Monday, 13 June 2011

Back to the future?

One of the golden rules about writing a political blogs like this is that if you want to be taken seriously you should write well argued posts which are fully referenced. Whatever you do, you should avoid having a rant! Now I know I've come very close to breaking this rule on a number of occasions but here is where I blow it wide open:

Did you watch the Royal Wedding? - have you noticed the praise given to Prince Phillip recently on his 90th birthday? These events were marked in the UK media by the kind of sickening sycophancy you would have thought died out many years ago. The Prince is a reactionary dinosaur of the highest degree. Despite the fact that he has managed to avoid making many public gaffes over the years he is still well known for the 'slitty eyed' gaffe he made about the Chinese years ago. What is so worrying about the recent Royal mania is that it seems to replicate the kind of deference that used to exist about sixty years ago - we appear to be heading backwards at an alarming rate.

On the Duke's birthday, Johan Hari said in the Independent:

"Today, you are being encouraged to celebrate a man who merrily visited a genocidal dictator and used the occasion to sneer at British democracy. A man whose political interventions even prompted complaints from the far-right Enoch Powell. A man who, at the height of mass unemployment, mocked the unemployed, while complaining his own family of multi-millionaires was financially deprived. A man who has shot countless examples of endangered species – and then sought praise for his protection of wildlife."

How right he was! But what really disturbs me is this; I grew up in the 1960s; at that time people were sick and tired of the UK being run by a moribund establishment, based on connections and privilege, closed to ordinary people, known as 'the old boys network' and populated by people like Prince Phillip. Thanks to scandals like the 'Profumo Affair', this ruling establishment was regularly mocked on TV by comedians like Peter Cooke, and in programmes like 'That Was the Week That Was'. People wanted change, and they got it through an opening up of opportunities, not perfect, but much better than anything that had gone before. Thousands of young people, many of them working class, were able to go to university for the first time, thanks to free higher education. Social mobility improved dramatically and inequality in the UK fell for the first time ever. Ordinary people were able to achieve things they could never have dreamed of under the old system.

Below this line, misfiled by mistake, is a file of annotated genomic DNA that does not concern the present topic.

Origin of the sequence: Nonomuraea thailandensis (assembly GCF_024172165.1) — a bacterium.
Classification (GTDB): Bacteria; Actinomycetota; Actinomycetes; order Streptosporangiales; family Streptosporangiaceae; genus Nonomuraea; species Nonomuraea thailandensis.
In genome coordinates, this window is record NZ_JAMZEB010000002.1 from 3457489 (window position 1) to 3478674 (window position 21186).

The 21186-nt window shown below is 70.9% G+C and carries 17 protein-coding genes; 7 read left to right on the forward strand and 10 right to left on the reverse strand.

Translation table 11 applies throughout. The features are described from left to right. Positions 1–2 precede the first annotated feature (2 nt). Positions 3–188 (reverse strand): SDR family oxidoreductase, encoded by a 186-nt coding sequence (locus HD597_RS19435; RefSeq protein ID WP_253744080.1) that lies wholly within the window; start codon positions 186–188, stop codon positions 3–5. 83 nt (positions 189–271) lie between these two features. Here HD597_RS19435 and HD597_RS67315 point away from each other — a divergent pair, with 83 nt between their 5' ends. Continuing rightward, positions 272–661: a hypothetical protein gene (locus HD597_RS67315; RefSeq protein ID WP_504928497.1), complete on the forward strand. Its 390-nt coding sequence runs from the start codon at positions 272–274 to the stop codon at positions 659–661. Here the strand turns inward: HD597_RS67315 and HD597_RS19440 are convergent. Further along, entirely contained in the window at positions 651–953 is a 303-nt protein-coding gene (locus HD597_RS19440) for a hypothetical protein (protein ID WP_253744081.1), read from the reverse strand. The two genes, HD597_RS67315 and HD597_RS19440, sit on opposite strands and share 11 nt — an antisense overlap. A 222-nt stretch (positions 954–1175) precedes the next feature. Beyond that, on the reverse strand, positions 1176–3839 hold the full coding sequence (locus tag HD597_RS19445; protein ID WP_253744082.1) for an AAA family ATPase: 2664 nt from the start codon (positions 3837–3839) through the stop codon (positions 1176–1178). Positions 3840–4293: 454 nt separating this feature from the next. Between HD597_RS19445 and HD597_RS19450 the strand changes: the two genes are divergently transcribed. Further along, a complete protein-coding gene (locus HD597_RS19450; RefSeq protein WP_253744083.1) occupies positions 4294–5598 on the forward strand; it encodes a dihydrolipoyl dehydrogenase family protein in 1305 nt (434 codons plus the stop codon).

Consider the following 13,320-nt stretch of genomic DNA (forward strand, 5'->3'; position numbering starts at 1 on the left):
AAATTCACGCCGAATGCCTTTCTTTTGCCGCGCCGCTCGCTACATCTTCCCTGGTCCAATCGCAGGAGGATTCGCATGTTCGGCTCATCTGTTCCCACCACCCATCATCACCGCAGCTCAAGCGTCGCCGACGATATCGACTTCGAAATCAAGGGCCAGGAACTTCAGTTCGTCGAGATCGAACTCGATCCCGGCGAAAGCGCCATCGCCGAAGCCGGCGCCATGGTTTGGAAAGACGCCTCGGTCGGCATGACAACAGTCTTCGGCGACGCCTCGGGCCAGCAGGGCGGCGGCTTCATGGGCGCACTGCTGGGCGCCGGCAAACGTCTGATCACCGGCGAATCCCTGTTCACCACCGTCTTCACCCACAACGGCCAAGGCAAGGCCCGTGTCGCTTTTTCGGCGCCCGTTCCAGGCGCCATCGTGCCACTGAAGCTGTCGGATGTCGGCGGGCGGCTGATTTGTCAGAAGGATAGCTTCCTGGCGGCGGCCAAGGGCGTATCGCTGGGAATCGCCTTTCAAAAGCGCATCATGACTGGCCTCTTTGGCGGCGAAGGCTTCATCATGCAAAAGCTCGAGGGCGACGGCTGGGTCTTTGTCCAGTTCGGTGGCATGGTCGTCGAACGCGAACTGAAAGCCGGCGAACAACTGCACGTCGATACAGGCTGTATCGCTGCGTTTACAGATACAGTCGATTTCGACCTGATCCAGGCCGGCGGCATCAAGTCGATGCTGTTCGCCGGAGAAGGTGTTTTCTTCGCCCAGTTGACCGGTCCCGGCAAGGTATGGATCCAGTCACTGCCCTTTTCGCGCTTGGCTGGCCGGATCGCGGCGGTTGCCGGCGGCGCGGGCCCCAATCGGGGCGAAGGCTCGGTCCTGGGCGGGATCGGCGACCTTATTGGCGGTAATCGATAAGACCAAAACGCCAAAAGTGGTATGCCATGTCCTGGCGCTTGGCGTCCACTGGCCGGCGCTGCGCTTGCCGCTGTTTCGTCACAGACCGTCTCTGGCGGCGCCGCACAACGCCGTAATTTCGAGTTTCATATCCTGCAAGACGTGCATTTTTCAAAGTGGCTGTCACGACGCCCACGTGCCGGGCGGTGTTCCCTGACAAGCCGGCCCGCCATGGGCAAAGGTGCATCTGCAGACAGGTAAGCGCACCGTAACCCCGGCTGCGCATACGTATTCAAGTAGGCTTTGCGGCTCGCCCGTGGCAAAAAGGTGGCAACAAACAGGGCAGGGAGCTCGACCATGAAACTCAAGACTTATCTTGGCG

Now this is all being reversed. David Cameron, far from being the 'boy next door' is a millionaire son of the ruling class. He is presiding over a reactionary government which is dragging us backwards to an age of connections, privilege and noblesse oblige - handouts from the rich. Anyone who thinks that increasing tuition fees to £9,000 a year and privatising higher education is a good thing is an idiot. Yet this, in the face of deficit cuts, is being presented as a kind of 'progress', and some people are stupid enough to think it is a good idea. The deficit, created by the bankers and capitalist class, is being used by this government as an excuse to drag us back at least half a century, undoing all the gains that have happened for ordinary people during that time.

Of course it's not just those who might have been able to go to university, as I did, who are being affected. Its everyone who is unemployed, disabled or low paid. Thanks to this government and the two previous ones, we have a chronic housing shortage. Low paid people who would have benefited from the council house building programmes of the 1950s and 1960s, and given some security in their lives, are being forced out of their homes by 'social cleansing', leaving ghettos for the rich. The unemployed, the victims of free market failures, are being vilified and treated like criminals. In addition, the incomes of all but the richest are being reduced to pay for the bankers deficit.

Where will this end, and how far does it have to go, before people will eventually wake up, smell the rotten stink of class war and privilege, and realise what is happening is unacceptable in a civilised society? How about bringing back feudalism, or slavery? Why not make the unemployed work for nothing, chained in the slave galleys of the big corporations? How long will it be before children are shoved up chimneys, so that we can 'compete' better with the impoverished and exploited of the Third World?

Perhaps what we need is a new Charles Dickens - someone who can reflect back to us the harsh realities of 21st century-19th century capitalism, or would that person be drowned out in the modern age, by the wall to wall bread and circuses of the new celebrity age?

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